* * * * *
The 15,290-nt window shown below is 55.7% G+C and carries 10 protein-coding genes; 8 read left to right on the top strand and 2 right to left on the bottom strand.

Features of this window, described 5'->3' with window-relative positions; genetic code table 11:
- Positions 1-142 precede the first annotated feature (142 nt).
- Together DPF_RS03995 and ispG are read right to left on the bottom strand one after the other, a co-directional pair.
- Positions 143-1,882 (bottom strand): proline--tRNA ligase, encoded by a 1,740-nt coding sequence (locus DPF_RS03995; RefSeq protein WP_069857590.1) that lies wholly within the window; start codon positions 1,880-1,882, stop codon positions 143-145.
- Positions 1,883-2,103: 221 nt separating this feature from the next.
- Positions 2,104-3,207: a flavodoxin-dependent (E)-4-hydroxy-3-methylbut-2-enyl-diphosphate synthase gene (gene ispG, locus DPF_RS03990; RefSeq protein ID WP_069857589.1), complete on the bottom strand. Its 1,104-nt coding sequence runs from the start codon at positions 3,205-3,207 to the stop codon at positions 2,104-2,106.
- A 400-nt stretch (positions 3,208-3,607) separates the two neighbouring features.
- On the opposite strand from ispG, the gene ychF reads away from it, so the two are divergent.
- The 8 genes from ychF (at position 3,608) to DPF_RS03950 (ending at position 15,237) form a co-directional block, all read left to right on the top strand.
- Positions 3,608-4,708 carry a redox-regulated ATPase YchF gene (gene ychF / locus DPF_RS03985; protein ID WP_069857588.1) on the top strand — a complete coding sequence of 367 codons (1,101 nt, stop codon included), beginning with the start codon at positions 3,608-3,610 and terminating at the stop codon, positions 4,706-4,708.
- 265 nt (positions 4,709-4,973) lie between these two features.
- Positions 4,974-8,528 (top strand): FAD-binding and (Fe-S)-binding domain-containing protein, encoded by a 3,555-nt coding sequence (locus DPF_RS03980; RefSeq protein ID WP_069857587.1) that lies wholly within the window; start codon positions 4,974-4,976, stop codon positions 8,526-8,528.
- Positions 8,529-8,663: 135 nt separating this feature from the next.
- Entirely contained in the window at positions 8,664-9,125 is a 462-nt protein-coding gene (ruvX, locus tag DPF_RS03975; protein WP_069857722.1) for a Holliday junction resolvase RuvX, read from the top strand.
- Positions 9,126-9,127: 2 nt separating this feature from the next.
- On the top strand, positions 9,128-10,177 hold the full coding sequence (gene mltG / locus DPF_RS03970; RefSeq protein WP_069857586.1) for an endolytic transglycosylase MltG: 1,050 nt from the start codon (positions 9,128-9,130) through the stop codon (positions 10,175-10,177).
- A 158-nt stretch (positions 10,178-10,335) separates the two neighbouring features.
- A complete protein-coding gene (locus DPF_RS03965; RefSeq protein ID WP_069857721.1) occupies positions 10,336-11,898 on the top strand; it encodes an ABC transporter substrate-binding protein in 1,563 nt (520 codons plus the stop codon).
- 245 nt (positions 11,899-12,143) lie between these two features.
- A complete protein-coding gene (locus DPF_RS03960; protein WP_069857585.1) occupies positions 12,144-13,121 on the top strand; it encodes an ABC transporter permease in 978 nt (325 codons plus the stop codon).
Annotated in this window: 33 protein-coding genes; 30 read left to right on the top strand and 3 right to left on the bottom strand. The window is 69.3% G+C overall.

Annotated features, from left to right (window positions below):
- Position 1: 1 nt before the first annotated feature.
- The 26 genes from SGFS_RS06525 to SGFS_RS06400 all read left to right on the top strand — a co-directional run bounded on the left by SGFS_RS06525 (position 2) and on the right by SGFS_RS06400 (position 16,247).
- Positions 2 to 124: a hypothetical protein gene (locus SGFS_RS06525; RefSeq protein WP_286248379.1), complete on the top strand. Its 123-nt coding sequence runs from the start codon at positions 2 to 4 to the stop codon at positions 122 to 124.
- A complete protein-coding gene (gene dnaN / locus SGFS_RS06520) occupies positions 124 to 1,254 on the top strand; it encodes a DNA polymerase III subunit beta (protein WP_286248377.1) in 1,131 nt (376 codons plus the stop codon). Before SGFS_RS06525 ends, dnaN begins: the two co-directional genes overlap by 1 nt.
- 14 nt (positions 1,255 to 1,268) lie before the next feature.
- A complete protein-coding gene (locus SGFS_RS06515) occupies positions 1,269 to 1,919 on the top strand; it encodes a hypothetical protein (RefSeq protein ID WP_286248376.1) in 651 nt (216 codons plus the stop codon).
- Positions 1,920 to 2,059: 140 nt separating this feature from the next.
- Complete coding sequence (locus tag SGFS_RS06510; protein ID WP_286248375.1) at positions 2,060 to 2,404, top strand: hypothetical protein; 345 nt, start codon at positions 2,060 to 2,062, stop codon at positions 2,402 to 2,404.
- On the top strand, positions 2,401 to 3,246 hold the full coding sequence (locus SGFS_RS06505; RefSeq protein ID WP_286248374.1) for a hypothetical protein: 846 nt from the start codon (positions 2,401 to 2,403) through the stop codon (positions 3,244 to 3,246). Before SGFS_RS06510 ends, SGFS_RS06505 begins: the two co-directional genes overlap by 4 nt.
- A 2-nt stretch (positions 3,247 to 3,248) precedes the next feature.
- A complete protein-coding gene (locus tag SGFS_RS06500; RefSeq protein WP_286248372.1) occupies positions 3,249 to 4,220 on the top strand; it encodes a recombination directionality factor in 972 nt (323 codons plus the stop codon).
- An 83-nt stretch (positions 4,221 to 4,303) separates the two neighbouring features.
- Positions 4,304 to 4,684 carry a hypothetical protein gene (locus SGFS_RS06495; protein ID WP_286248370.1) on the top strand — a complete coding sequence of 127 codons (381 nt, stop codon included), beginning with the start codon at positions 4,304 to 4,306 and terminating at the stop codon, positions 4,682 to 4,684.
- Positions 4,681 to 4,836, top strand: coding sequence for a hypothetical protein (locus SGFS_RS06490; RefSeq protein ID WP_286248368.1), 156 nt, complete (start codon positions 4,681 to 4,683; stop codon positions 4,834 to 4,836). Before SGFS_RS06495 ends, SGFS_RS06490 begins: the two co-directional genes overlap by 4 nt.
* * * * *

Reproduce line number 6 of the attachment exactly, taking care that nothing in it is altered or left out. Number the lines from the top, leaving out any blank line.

- Positions 1,883-2,103: 221 nt separating this feature from the next.